[erlang-questions] managing OS processes

Tim Watson watson.timothy@REDACTED
Tue May 29 14:38:56 CEST 2012


This stuff is really good. But fundamentally, we're still in the world where the limitations of open_port are what dominates. Dave Smith's sh modules/functions for both rebar and retest handle this kind of proxy approach just fine, simply by using `sh -C 'echo $$; exec ' ++ Cmd` and using port io. Admittedly it doesn't support signal handling as cleanly.

I hear (on twitter) that there are improvements to port communication coming in R16, and I dearly hope that native processes will be with us by then. At that time, these issues *might* just go away, although they might not. 

The other problem I run into is, what about daemon/detached scripts, things launched using setsid/nohup and/or put straight into the background? And how is your proxy program going to exhibit characteristics any different in this situation, where you cannot 'spawn' a sub-process (or whatever the windows equivalent is). 

Anyway, despite my reticence, I think your programs both sounds pretty useful - although I'm bemused that you'd use JSON serialization instead of simply using the ei interface - and I would also suggest that packaging them as separate libraries would be very useful to the community, giving others the benefit of utilising your work! 


On 29 May 2012, at 12:13, Robert Raschke wrote:

> On Tue, May 29, 2012 at 10:21 AM, Ciprian Dorin Craciun <ciprian.craciun@REDACTED> wrote:
>    Hello all!
>    I don't think its the right way (although it seems to be suggested
> by the Erlang manual or somewhere else I've read it), but the way I
> did it was to write a small C program that is the one "babysitting"
> the real process, and a small Erlang wrapper.
>    The code is here (Apache 2.0 licensed):
>      https://github.com/cipriancraciun/mosaic-node/tree/development/applications/mosaic-harness/sources
>      https://github.com/cipriancraciun/mosaic-node/blob/development/applications/mosaic-harness/sources/mosaic_harness_backend.erl
>      https://github.com/cipriancraciun/mosaic-node/blob/development/applications/mosaic-harness/sources/mosaic_harness.c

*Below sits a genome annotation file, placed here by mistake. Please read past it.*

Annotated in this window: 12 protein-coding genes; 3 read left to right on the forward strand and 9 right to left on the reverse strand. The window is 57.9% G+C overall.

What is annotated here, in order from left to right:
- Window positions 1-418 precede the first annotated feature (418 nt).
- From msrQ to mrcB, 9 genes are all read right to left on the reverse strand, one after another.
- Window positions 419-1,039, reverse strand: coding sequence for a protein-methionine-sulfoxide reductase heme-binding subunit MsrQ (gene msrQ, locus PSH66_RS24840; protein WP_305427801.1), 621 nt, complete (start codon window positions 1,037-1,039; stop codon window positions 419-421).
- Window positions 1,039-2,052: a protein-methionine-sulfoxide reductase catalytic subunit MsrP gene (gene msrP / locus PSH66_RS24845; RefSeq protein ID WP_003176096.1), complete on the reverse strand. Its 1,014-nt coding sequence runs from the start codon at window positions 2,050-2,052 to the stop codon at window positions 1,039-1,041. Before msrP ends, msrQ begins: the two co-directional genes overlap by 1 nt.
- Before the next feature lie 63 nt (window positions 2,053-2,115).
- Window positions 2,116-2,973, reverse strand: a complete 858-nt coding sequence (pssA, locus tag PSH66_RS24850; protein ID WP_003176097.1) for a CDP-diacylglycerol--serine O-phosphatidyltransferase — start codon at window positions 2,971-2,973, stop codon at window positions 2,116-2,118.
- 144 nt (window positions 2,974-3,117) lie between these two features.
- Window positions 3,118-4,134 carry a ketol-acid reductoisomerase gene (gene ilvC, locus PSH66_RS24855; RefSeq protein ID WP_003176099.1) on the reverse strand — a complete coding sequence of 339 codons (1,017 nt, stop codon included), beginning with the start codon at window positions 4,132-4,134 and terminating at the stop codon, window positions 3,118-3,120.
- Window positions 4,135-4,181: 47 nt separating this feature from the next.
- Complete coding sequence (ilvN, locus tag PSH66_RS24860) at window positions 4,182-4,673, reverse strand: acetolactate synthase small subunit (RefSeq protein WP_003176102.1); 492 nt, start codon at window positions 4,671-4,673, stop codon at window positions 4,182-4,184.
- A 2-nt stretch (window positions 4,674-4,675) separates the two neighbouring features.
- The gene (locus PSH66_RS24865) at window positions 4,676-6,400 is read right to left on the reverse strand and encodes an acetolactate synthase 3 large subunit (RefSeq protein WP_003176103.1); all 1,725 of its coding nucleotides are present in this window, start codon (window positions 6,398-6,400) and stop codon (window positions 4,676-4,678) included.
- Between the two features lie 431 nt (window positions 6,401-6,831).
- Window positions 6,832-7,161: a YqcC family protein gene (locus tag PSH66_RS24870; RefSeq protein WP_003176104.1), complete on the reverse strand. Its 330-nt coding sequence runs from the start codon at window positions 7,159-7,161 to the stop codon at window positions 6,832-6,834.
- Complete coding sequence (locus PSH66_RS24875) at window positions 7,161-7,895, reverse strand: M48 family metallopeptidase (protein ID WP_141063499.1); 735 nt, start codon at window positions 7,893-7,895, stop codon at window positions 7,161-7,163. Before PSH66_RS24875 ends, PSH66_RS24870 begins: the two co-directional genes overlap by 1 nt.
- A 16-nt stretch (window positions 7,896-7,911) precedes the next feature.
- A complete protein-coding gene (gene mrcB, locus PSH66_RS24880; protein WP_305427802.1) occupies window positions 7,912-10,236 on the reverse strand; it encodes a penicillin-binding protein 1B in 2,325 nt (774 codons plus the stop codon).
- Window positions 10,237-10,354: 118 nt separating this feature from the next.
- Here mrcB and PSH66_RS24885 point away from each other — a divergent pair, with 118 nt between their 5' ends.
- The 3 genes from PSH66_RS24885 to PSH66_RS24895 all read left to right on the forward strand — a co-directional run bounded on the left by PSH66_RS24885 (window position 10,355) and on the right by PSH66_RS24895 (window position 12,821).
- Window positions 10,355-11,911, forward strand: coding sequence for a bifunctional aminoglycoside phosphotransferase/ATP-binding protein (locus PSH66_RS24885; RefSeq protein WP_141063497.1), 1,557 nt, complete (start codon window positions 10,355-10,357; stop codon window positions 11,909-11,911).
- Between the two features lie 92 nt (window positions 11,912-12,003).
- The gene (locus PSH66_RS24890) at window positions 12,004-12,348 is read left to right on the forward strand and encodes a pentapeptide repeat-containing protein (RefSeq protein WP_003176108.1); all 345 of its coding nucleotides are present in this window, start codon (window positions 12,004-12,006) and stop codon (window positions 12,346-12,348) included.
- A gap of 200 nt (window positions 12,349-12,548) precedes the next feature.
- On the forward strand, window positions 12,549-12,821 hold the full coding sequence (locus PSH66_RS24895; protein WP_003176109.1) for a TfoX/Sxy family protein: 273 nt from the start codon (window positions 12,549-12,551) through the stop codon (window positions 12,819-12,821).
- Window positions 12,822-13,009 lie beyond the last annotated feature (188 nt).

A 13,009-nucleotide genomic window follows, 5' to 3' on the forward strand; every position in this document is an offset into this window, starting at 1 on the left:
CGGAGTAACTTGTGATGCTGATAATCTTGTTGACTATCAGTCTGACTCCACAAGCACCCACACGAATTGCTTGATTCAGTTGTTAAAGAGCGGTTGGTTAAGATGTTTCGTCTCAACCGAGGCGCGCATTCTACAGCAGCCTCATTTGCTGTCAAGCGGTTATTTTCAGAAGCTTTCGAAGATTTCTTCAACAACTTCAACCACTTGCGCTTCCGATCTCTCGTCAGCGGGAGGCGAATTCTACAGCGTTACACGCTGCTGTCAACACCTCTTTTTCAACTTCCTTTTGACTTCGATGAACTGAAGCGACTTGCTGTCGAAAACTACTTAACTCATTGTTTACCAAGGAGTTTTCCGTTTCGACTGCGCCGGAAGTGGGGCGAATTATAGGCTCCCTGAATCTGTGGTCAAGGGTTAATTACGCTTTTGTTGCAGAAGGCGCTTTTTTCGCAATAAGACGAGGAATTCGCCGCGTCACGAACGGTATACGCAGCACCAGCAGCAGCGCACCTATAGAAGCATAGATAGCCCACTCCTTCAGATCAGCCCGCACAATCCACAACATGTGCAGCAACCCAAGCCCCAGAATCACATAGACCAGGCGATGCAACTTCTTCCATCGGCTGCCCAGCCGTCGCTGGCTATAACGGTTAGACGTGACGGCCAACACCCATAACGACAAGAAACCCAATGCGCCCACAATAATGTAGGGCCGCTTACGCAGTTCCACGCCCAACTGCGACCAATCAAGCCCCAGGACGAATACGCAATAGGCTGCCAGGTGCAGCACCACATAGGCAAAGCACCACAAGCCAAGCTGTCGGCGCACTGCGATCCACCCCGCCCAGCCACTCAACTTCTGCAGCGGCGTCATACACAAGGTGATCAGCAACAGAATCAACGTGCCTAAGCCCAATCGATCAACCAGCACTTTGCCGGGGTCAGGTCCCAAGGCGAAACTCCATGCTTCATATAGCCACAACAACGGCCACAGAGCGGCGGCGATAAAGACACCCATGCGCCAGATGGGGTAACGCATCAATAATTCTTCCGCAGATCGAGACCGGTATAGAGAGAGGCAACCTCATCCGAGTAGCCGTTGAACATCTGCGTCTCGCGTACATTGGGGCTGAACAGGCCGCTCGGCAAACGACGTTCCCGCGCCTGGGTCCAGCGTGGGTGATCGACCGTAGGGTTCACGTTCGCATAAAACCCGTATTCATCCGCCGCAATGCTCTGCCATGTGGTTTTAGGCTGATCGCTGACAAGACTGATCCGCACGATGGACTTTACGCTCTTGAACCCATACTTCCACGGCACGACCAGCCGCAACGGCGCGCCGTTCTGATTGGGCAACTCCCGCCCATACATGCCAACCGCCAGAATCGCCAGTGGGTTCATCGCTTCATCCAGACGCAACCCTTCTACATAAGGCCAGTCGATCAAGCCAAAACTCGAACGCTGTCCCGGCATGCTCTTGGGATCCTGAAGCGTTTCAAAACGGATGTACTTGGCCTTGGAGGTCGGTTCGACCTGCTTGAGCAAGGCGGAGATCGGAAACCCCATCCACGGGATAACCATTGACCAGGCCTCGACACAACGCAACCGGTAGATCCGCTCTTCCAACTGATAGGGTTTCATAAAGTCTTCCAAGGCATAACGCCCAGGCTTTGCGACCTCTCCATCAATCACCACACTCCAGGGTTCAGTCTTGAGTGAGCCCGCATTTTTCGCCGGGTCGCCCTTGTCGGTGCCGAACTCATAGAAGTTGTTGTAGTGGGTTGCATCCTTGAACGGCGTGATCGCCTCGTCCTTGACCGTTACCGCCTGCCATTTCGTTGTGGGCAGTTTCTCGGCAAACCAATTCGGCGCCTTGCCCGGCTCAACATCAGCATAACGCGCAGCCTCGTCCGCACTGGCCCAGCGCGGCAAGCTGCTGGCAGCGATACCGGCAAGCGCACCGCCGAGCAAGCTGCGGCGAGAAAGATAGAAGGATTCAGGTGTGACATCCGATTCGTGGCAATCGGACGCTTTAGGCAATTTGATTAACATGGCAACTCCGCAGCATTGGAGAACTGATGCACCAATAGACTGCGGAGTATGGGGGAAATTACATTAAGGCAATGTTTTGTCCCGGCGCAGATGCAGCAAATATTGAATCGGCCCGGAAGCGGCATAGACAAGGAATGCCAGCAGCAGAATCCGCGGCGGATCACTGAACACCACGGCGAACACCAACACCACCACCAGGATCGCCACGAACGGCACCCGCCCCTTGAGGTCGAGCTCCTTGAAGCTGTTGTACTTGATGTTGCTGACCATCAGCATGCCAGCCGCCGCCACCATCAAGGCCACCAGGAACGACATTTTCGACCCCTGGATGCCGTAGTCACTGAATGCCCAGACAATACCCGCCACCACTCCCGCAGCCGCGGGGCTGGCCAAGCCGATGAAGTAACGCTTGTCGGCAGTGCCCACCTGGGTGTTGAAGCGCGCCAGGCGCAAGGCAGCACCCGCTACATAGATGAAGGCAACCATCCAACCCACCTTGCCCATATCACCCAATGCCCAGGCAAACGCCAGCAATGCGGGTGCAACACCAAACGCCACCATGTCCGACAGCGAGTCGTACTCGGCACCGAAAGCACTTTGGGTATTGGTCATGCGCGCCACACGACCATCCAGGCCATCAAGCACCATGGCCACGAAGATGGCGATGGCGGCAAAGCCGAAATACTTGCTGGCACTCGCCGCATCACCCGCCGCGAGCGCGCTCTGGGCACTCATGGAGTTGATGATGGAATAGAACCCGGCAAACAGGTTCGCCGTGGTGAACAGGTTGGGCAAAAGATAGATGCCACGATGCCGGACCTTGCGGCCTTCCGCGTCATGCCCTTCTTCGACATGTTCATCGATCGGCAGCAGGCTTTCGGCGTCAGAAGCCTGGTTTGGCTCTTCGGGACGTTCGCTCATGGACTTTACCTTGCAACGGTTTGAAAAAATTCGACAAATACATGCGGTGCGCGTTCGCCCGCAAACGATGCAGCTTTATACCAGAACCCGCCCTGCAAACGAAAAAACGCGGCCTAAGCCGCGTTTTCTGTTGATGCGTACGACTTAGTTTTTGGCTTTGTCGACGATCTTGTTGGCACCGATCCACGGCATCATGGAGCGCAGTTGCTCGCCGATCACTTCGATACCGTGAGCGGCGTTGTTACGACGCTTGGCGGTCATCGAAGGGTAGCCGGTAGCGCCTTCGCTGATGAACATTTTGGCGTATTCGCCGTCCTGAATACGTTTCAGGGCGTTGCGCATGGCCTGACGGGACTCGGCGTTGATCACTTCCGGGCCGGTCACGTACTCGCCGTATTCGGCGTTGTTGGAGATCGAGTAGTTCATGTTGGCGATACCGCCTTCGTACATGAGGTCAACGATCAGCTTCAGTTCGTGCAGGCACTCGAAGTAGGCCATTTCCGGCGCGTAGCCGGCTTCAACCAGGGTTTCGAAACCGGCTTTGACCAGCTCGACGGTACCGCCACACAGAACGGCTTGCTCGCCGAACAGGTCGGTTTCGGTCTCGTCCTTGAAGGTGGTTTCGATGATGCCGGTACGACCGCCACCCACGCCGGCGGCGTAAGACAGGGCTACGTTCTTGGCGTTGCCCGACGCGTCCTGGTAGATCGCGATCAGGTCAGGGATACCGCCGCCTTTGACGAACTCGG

>    The C program allows the following:
>    * it uses a small protocol based on JSON to communicate with the
> Erlang wrapper, using solely `stdin` / `stdout` between itself and
> Erlang, and between itself and the "babysitted" program;
>    * it allows a single process to be executed at a time (controlling
> environment, arguments, and working directory); (it could be extended
> to multiple process in parallel if wanted;) (but you can run it again
> if you want;)
>    * it allows a signal to be sent;
>    * it allows "exchange" messages to be sent to and from Erlang and
> the process;
>    * it allows brutal termination; (i.e. SIGKILL;)
>    * if `stdin` is closed by the Erlang side it kills the process;
>    * if `stdin` is closed by the process side it informs the Erlang side;
>    The C part is a self-contained `.c` file (of about 2k lines, of
> which 25% are structure definitions), written in an event driven
> manner (no threads), statically linkable, depending only on the
> `jansson` library (for JSON), using mostly POSIX syscalls.
>    I've successfully used it for about a year now (in non-production
> systems) and it behaves nicely.
>    If someone finds it useful I could try to extract it in a
> standalone project.
>    Ciprian.
> I have a similar "proxy" to run killable external programs on Windows. It's part of a larger project though, so I'd need to extract it. Would there be interest for me to do that?
> The approach is:
> Start the proxy program using open_port/2 and send it the command to run, the proxy then uses DuplicateHandle() and CreateProcessW() to kick off the command in a separate OS process but with stdin/stdout/stderr forwarded from the proxy to the new external command, prints the OS process id back to Erlang and waits for the external OS process to finish.
> Thus you now have your command running in the backgroud, able to communicate using stdio with the Erlang process that started the proxy.
> If you want to stop the command, you invoke the proxy with the process id you got earlier and it kills it using TerminateProcess().
> Robby
> PS I vaguely remember getting the idea of passing back a process id for later kill purposes from some open source app that uses a similar approach to running killable commands from Erlang. Not that I can remember which one at the mooment, sorry.
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